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When you count up your high-card points, you should be aware that points in your long suits are likely to be pulling more weight than points in your short suits.
Contrast these two hands:
|Hand (i)||Hand (ii)|
♠ K Q
♥ A J
♦ 9 6 4 2
♣ 10 8 7 5 3
♠ K Q 10 7 3
♥ A J 9 8
♦ 4 2
♣ 6 5
Both (i) and (ii) have ten points – indeed they each have precisely one ace, one king, one queen...all the way down to one two. They also have the same 5422 shape. Yet there is a world of difference between the two hands. Having honours in long suits, as in (ii) is far more powerful.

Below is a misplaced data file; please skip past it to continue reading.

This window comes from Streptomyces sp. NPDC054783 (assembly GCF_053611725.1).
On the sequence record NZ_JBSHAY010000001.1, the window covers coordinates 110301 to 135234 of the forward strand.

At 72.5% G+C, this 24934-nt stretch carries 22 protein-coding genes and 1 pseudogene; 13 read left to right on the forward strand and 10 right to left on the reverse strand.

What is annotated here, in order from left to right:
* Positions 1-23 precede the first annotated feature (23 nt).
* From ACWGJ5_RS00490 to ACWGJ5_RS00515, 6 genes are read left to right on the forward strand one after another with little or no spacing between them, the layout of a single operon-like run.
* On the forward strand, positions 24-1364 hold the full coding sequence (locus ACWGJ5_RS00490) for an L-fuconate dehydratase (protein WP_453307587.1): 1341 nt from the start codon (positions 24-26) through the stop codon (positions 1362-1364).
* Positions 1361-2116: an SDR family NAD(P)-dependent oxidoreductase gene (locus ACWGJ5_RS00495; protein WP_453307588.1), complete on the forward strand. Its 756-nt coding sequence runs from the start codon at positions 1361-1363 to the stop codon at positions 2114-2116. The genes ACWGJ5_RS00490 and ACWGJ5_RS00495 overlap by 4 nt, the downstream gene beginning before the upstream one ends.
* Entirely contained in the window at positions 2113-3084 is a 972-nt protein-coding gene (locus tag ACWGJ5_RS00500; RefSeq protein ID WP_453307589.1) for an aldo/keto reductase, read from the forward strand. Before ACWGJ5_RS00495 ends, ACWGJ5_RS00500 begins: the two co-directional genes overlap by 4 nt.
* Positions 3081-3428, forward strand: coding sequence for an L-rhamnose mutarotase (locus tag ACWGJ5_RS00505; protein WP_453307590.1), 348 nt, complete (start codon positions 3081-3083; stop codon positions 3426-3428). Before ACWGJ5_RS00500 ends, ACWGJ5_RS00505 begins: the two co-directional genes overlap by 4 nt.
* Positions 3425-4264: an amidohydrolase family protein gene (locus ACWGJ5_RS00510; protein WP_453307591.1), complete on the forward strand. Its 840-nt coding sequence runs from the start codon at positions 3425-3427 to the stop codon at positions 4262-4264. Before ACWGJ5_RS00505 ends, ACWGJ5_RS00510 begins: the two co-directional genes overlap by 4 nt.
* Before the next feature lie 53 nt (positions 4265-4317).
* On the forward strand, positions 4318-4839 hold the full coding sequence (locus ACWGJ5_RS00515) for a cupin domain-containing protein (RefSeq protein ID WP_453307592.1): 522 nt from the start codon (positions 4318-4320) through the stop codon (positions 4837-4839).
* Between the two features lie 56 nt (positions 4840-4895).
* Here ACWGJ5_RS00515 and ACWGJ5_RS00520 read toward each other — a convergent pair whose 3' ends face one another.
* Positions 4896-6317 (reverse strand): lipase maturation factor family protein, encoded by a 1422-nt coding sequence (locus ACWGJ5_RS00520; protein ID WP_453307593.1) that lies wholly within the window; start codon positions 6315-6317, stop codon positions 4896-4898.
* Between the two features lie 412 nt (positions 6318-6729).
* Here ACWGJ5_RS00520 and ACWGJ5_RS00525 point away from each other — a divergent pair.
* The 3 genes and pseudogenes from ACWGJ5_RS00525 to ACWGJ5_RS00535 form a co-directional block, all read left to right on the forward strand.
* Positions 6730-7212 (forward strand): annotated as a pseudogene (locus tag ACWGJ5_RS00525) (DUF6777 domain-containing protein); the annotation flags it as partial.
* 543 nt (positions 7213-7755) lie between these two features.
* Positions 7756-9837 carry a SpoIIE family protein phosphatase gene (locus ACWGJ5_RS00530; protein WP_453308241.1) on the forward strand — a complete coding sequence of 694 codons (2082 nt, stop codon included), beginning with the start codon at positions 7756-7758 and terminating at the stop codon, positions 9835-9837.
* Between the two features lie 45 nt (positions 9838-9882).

Contrast these two suits:
|Dummy (a)||Dummy (b)|
|K Q 6 5 4||6 5 4 3 2|
|Declarer (a)||Declarer (b)|
|3 2||K Q|
In (a) you can lead towards the king and queen. If the ace is sitting on your left, in front of KQ, both will be promoted. In (b) the ace will take one of your honours, wherever it lies. Plus the suit is blocked, making trick-taking all the more awkward.
Back to our original hands. It is hard to see you taking even one bid with (i), unless partner shows a good hand. (ii) is probably worth opening and certainly worth overcalling. All those points in the long suits – lovely.